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Showing posts from September, 2014

Fresh Developer: New Paper and a Lesson Learned

I had been planning for some time to move on to 12x16 fiber printing. All my fiber-based prints to this point were 8x10 and my larger 12x16 prints were RC. So this was the next step. I ordered some of the new Ilford MG FB Classic and while I was at it I also ordered Fomabrom Varient VC FB 123 based on some comments on forums. The Ilford I hope will be similar to the Cooltone I have used in the past which exposes and develops very closely to MGIV Deluxe RC paper.

I bought the Fomabrom in part because of the positive comments and also the semi-matte/velvet might make it good for hand coloring. So today I set out to try out this new paper. I have learned not to assume that papers will be the same. For instance Ilford Warmtone emulsion has a much slower low constrast emulsion than the cooltone version. So I cut down the 12x16 into 2x 8x10s and turned the remaining strip into test strips.

The print I started with is one of my brother's which he took in Santa Fe New Mexico during the Fi…

Failed Efforts:Orwo Lith and the Story of the Hot Pool Print

I recently bought some cheap unopened Orwo photo paper. Readers (I know not many) of this blog will note a number entries dedicated to attempting to use old paper. I am sure many find this a waste of time and money which it probably is but I learned a bit of history of photography along the way and maybe something of techniques. Some results have been quite good while others a complete failure. Sometimes I can rescue papers using different developers. Orwo was an East German brand of paper which was part of a break up of the original company after WWII. The paper is graded double weight Fiber with a smooth (not gloss) surface and 'normal' contrast.  I ran an initial test strip and it didn't look favourable.

This allowed me to run a full size print at 8 seconds. This confirmed my suspicions. The paper had extremely limited contrast. This was probably less than the original normal contrast and most likely due to the age of the paper.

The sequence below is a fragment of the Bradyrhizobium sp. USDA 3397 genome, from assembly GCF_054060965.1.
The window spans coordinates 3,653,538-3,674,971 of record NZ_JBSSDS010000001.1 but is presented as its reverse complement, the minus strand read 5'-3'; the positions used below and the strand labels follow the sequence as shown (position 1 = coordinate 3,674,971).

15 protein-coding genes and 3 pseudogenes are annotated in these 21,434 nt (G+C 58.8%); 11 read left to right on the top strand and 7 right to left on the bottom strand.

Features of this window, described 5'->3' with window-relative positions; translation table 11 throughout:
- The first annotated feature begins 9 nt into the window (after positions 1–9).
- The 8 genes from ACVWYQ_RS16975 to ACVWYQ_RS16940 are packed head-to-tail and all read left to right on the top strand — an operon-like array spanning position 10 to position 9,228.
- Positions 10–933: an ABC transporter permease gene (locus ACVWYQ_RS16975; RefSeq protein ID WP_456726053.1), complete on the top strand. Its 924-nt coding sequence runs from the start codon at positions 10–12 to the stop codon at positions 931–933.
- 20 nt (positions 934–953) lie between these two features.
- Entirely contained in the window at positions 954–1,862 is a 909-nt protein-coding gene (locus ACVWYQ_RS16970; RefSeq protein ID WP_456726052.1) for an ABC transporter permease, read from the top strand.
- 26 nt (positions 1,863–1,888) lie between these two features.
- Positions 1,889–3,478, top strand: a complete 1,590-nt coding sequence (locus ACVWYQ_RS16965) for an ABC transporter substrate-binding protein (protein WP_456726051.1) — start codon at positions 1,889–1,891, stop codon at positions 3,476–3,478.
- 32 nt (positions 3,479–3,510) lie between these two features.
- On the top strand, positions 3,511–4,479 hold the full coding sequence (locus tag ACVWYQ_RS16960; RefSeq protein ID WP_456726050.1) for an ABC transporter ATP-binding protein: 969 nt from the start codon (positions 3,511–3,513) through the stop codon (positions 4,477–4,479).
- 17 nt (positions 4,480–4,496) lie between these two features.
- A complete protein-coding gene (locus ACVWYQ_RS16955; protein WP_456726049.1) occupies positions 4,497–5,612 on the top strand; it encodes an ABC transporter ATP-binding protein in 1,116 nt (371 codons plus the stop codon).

Next I tried using Lith developer to in…

Grand Tetons Print

I haven't been at this printing business very long. I generally use variable contrast paper like Ilford MGIV 8x10 RC. The size makes it easy to judge print quality and I use RC because it is cheaper and dries fast. I use an 8x10 printing frame from LPL. I bought most of my darkroom online and spent less than £100 on it including a Meopta Opemus 6 enlarger I picked up to £15.
I am also setup to print 12x16 on a magnetic whiteboard I hang from the cabinets in my darkroom. The enlarger head tilts 90 degrees and I can project 6x6 and 35 mm to that full size either in landscape or portrait form. I use strips of magnetic tape to hold the paper up. It should also handle 16x20 in portrait position.
When moving to Fiber based paper I can use Ilford Cooltone and expect to be very close to a good first print using the RC paper exposure results.
I use split grade printing as I felt it was intuitive when I read about it. Judging from the highlights and shadows the ratio of timings for each filte…

Lake Pend Oreille Tugboat Lith

On the shores of Lake Pend Oreille in northern Idaho is the wreck of an old wooden boat. Small and stout it looks to have had a long and industrious past. Patched and renovated what likely started out as a steamboat it now has the stripped block of a V-8 engine. It sits abruptly on the shore and still exhibits a look of earnest determination even there upon the rocks and installed among the trees. It has been there as far back as the 1960's (probably much earlier) slowly rotting away.
While visiting my father we strolled down the road and found it there alongside the road. I took a number of photos and later when I bought some 16x20 Fotospeed lith paper I thought it would make a good subject to try it out on. The paper I bought was used so the 10 sheets had been reduced to 5 full size and an 8x10 off-cut section. Determined to conserve it I cut the 8x10 into four 4x5 pieces for testing. Later I would cut a full size sheet into four 8x10s.

The first 4x5 I exposed and developed nor…